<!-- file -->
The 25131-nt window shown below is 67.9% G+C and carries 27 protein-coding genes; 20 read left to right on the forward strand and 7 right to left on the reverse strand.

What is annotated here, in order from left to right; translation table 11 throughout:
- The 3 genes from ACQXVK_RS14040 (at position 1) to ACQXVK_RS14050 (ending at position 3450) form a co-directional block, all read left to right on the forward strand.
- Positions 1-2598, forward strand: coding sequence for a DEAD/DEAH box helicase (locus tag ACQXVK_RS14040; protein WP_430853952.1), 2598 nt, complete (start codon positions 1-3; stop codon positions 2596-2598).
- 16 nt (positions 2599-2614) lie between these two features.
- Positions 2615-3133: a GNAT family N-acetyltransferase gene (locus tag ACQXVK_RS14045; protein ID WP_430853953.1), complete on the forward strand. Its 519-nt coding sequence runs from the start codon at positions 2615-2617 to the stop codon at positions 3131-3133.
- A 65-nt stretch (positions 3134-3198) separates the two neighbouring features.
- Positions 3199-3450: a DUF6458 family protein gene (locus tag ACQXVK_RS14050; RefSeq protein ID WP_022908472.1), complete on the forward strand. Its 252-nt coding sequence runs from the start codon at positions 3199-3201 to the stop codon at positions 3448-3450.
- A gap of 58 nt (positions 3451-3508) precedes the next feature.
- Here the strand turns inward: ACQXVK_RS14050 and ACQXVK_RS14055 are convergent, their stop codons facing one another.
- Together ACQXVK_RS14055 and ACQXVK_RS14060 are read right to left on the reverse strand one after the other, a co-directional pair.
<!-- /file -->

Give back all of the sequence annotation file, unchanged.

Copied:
The 25131-nt window shown below is 67.9% G+C and carries 27 protein-coding genes; 20 read left to right on the forward strand and 7 right to left on the reverse strand.

What is annotated here, in order from left to right; translation table 11 throughout:
- The 3 genes from ACQXVK_RS14040 (at position 1) to ACQXVK_RS14050 (ending at position 3450) form a co-directional block, all read left to right on the forward strand.
- Positions 1-2598, forward strand: coding sequence for a DEAD/DEAH box helicase (locus tag ACQXVK_RS14040; protein WP_430853952.1), 2598 nt, complete (start codon positions 1-3; stop codon positions 2596-2598).
- 16 nt (positions 2599-2614) lie between these two features.
- Positions 2615-3133: a GNAT family N-acetyltransferase gene (locus tag ACQXVK_RS14045; protein ID WP_430853953.1), complete on the forward strand. Its 519-nt coding sequence runs from the start codon at positions 2615-2617 to the stop codon at positions 3131-3133.
- A 65-nt stretch (positions 3134-3198) separates the two neighbouring features.
- Positions 3199-3450: a DUF6458 family protein gene (locus tag ACQXVK_RS14050; RefSeq protein ID WP_022908472.1), complete on the forward strand. Its 252-nt coding sequence runs from the start codon at positions 3199-3201 to the stop codon at positions 3448-3450.
- A gap of 58 nt (positions 3451-3508) precedes the next feature.
- Here the strand turns inward: ACQXVK_RS14050 and ACQXVK_RS14055 are convergent, their stop codons facing one another.
- Together ACQXVK_RS14055 and ACQXVK_RS14060 are read right to left on the reverse strand one after the other, a co-directional pair.